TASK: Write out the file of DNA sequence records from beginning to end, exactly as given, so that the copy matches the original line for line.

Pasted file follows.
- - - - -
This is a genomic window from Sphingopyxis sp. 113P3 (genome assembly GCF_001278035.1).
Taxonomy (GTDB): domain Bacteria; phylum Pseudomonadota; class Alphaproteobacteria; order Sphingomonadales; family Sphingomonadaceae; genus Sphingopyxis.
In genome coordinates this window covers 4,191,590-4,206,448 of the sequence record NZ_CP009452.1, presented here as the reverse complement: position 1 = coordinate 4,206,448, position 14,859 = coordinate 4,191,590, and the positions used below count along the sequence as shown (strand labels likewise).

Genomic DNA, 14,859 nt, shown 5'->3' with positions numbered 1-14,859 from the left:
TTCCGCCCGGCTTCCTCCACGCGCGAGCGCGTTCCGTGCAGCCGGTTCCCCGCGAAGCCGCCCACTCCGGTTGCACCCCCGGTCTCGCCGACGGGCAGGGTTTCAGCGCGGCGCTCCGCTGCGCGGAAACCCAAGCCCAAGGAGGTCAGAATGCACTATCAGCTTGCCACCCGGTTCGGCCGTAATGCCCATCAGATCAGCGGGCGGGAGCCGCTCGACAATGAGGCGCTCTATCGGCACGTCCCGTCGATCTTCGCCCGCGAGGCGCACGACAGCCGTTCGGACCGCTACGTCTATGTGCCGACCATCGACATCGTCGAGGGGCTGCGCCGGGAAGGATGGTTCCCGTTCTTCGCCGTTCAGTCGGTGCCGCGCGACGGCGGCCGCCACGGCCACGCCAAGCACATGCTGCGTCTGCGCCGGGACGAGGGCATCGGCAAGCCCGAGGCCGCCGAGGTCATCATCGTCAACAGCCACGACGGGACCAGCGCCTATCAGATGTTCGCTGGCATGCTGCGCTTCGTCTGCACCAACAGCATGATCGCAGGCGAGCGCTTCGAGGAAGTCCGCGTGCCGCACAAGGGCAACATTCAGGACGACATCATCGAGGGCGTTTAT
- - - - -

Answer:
This is a genomic window from Sphingopyxis sp. 113P3 (genome assembly GCF_001278035.1).
Taxonomy (GTDB): domain Bacteria; phylum Pseudomonadota; class Alphaproteobacteria; order Sphingomonadales; family Sphingomonadaceae; genus Sphingopyxis.
In genome coordinates this window covers 4,191,590-4,206,448 of the sequence record NZ_CP009452.1, presented here as the reverse complement: position 1 = coordinate 4,206,448, position 14,859 = coordinate 4,191,590, and the positions used below count along the sequence as shown (strand labels likewise).

Genomic DNA, 14,859 nt, shown 5'->3' with positions numbered 1-14,859 from the left:
TTCCGCCCGGCTTCCTCCACGCGCGAGCGCGTTCCGTGCAGCCGGTTCCCCGCGAAGCCGCCCACTCCGGTTGCACCCCCGGTCTCGCCGACGGGCAGGGTTTCAGCGCGGCGCTCCGCTGCGCGGAAACCCAAGCCCAAGGAGGTCAGAATGCACTATCAGCTTGCCACCCGGTTCGGCCGTAATGCCCATCAGATCAGCGGGCGGGAGCCGCTCGACAATGAGGCGCTCTATCGGCACGTCCCGTCGATCTTCGCCCGCGAGGCGCACGACAGCCGTTCGGACCGCTACGTCTATGTGCCGACCATCGACATCGTCGAGGGGCTGCGCCGGGAAGGATGGTTCCCGTTCTTCGCCGTTCAGTCGGTGCCGCGCGACGGCGGCCGCCACGGCCACGCCAAGCACATGCTGCGTCTGCGCCGGGACGAGGGCATCGGCAAGCCCGAGGCCGCCGAGGTCATCATCGTCAACAGCCACGACGGGACCAGCGCCTATCAGATGTTCGCTGGCATGCTGCGCTTCGTCTGCACCAACAGCATGATCGCAGGCGAGCGCTTCGAGGAAGTCCGCGTGCCGCACAAGGGCAACATTCAGGACGACATCATCGAGGGCGTTTAT